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The blossoming of cooperation between the U.S. and Canada
The United States and Canadian nuclear industries used to be an example of how two independent teams of engineers facing an identical problem—making electricity from uranium—could come up with completely different answers. In the 1950s, Canada began designing a reactor with tubes, heavy water, and natural uranium, while in the U.S. it was big pots of light water and enriched uranium.
But 80 years later, there is a remarkable convergence. The North American push for a new generation of nuclear reactors, mostly small modular reactors (SMRs), is becoming binational, with U.S. and Canadian companies seeking markets and regulatory certification on both sides of the border and in many cases sourcing key components in the other country.
M. T. Farmer, K. R. Robb, M. W. Francis
Nuclear Technology | Volume 196 | Number 3 | December 2016 | Pages 446-460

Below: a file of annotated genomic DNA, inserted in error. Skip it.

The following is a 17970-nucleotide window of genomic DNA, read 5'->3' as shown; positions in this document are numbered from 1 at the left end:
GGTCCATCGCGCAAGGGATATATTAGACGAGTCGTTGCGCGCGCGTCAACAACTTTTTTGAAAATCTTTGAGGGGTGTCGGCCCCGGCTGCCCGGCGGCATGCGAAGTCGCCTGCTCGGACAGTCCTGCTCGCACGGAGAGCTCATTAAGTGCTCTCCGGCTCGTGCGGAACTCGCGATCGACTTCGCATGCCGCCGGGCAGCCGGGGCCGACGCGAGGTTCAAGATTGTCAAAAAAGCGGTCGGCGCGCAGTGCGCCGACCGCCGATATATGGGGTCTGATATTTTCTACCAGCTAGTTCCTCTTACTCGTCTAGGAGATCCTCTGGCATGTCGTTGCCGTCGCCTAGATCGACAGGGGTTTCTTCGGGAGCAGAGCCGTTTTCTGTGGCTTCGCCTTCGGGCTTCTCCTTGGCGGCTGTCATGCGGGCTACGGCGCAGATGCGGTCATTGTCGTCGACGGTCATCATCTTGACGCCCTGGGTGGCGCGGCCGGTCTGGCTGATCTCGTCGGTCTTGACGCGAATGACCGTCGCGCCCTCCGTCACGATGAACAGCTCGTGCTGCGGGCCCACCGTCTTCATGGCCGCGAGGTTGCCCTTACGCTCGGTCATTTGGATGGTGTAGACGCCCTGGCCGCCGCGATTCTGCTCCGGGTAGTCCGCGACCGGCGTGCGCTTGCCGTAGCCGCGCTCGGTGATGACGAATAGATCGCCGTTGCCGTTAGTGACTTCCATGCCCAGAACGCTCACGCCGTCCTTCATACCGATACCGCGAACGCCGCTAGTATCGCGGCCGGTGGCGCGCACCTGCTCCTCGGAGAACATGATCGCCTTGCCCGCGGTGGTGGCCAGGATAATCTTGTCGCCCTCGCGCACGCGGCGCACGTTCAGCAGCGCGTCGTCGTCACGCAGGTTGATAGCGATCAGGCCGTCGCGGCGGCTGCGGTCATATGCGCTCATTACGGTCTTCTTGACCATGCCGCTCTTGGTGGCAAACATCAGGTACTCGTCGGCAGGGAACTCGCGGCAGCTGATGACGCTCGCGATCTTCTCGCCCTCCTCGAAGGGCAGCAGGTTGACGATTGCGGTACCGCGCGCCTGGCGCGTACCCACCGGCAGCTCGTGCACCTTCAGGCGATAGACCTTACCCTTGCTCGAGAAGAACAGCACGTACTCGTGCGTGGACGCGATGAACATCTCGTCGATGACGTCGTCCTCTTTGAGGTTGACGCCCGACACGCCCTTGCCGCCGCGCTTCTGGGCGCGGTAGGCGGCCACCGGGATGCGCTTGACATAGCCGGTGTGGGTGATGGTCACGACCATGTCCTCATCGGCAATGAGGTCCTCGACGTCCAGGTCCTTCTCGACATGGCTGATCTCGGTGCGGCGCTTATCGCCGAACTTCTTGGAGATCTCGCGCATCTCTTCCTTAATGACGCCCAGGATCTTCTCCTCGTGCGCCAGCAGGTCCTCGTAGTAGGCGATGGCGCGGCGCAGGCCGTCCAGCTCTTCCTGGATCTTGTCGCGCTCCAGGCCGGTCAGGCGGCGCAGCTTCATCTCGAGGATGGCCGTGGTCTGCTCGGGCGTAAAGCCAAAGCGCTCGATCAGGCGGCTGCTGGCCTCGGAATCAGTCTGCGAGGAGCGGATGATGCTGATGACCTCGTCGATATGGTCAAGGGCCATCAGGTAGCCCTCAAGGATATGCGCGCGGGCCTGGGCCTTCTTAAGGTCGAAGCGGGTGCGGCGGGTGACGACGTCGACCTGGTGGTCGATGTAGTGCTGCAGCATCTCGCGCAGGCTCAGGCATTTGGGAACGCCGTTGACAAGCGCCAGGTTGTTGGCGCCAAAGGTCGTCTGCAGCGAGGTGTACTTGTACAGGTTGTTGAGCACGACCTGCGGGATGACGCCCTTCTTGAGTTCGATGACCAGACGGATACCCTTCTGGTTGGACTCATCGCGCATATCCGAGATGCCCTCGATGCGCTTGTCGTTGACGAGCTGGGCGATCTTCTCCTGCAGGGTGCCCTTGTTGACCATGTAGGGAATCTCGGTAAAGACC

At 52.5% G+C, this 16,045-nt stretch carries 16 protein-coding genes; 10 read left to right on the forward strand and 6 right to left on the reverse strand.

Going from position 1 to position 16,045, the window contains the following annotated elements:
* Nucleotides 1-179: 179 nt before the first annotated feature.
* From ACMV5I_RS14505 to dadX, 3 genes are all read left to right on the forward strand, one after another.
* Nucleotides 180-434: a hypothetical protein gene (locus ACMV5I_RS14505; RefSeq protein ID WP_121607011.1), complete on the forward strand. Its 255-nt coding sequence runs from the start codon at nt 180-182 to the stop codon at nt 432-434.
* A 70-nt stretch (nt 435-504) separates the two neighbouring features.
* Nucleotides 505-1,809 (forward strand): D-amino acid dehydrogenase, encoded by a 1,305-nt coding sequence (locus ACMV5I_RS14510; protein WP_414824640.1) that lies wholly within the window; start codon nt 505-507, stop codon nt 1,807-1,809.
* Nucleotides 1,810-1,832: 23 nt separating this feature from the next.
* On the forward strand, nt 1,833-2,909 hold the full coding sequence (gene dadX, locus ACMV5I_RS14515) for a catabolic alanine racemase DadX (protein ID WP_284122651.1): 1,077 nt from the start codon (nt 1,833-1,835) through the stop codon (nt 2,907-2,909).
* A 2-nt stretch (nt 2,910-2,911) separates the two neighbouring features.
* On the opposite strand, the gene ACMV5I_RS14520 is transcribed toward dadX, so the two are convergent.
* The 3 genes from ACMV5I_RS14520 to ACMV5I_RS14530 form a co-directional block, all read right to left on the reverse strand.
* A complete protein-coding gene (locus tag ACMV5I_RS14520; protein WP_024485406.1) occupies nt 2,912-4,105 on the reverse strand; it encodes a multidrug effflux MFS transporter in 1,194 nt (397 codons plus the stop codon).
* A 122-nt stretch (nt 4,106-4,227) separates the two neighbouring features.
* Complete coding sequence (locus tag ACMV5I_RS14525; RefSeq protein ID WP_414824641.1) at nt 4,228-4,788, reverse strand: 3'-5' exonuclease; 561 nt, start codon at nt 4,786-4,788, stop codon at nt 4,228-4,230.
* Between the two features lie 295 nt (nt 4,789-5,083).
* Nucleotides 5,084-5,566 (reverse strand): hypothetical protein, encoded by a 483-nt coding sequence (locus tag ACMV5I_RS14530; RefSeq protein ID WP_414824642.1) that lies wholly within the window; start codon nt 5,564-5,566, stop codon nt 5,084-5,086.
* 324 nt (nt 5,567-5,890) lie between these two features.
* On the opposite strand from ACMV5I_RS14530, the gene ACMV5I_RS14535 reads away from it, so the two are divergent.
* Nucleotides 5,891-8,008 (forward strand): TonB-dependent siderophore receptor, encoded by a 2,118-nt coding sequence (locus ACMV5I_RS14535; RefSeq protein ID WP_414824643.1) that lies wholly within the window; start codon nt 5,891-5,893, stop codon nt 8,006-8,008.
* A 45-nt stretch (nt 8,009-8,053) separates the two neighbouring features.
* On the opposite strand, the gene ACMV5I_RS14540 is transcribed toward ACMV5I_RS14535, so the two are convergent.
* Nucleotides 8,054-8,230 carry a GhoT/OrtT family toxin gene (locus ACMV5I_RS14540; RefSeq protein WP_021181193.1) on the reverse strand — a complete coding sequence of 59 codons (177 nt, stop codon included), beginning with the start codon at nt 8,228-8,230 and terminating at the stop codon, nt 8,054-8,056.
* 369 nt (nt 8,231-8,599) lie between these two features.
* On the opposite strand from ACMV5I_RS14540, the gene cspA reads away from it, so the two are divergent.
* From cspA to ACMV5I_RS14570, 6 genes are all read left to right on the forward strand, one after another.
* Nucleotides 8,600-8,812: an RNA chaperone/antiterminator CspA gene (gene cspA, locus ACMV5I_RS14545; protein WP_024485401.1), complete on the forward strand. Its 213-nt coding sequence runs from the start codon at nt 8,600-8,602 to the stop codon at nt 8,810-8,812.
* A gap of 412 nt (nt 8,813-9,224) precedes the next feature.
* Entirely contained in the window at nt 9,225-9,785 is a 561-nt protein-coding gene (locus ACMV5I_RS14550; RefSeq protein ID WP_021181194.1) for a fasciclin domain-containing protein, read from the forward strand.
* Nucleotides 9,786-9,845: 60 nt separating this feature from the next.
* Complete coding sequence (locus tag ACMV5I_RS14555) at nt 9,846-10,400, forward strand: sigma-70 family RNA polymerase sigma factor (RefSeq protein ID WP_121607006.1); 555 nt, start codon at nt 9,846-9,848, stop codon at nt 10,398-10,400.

Technical Paper | doi.org/10.13182/NT16-44
Articles are hosted by Taylor and Francis Online.
Lower head failure and corium-concrete interaction were predicted to occur at Fukushima Daiichi Unit 1 (1F1) by several different system-level code analyses, including MELCOR v2.1 and MAAP5. Although these codes capture a wide range of accident phenomena, they do not contain detailed models for ex-vessel core melt behavior. However, specialized codes exist for the analysis of ex-vessel melt spreading (e.g., MELTSPREAD) and long-term debris coolability (e.g., CORQUENCH). On this basis, an analysis has been carried out to further evaluate ex-vessel behavior for 1F1 using MELTSPREAD and CORQUENCH. The best-estimate melt pour conditions predicted by MELCOR v2.1 and MAAP5 were used as input. MELTSPREAD was then used to predict the spatially dependent melt conditions and the extent of spreading during relocation from the vessel. This information was then used as input for the long-term debris coolability analysis with CORQUENCH, which is reported in a companion paper.